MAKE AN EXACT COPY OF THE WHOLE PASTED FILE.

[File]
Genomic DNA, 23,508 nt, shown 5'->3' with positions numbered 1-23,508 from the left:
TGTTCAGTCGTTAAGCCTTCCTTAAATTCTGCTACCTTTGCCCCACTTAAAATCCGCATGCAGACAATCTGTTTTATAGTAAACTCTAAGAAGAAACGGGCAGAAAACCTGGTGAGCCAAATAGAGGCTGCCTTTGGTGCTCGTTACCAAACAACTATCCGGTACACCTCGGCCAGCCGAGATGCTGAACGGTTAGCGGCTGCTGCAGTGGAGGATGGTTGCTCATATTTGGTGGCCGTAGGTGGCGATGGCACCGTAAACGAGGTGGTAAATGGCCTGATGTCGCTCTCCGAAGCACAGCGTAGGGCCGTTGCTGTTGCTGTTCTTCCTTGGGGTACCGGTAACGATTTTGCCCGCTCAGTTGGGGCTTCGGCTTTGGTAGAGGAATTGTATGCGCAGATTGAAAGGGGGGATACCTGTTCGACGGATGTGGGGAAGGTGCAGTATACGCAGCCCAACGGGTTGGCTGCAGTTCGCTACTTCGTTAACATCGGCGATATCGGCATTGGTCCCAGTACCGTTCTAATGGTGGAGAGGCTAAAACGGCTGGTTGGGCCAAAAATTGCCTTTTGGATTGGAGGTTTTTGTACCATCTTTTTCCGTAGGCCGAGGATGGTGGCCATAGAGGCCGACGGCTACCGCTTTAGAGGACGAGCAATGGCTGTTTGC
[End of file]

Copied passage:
Genomic DNA, 23,508 nt, shown 5'->3' with positions numbered 1-23,508 from the left:
TGTTCAGTCGTTAAGCCTTCCTTAAATTCTGCTACCTTTGCCCCACTTAAAATCCGCATGCAGACAATCTGTTTTATAGTAAACTCTAAGAAGAAACGGGCAGAAAACCTGGTGAGCCAAATAGAGGCTGCCTTTGGTGCTCGTTACCAAACAACTATCCGGTACACCTCGGCCAGCCGAGATGCTGAACGGTTAGCGGCTGCTGCAGTGGAGGATGGTTGCTCATATTTGGTGGCCGTAGGTGGCGATGGCACCGTAAACGAGGTGGTAAATGGCCTGATGTCGCTCTCCGAAGCACAGCGTAGGGCCGTTGCTGTTGCTGTTCTTCCTTGGGGTACCGGTAACGATTTTGCCCGCTCAGTTGGGGCTTCGGCTTTGGTAGAGGAATTGTATGCGCAGATTGAAAGGGGGGATACCTGTTCGACGGATGTGGGGAAGGTGCAGTATACGCAGCCCAACGGGTTGGCTGCAGTTCGCTACTTCGTTAACATCGGCGATATCGGCATTGGTCCCAGTACCGTTCTAATGGTGGAGAGGCTAAAACGGCTGGTTGGGCCAAAAATTGCCTTTTGGATTGGAGGTTTTTGTACCATCTTTTTCCGTAGGCCGAGGATGGTGGCCATAGAGGCCGACGGCTACCGCTTTAGAGGACGAGCAATGGCTGTTTGC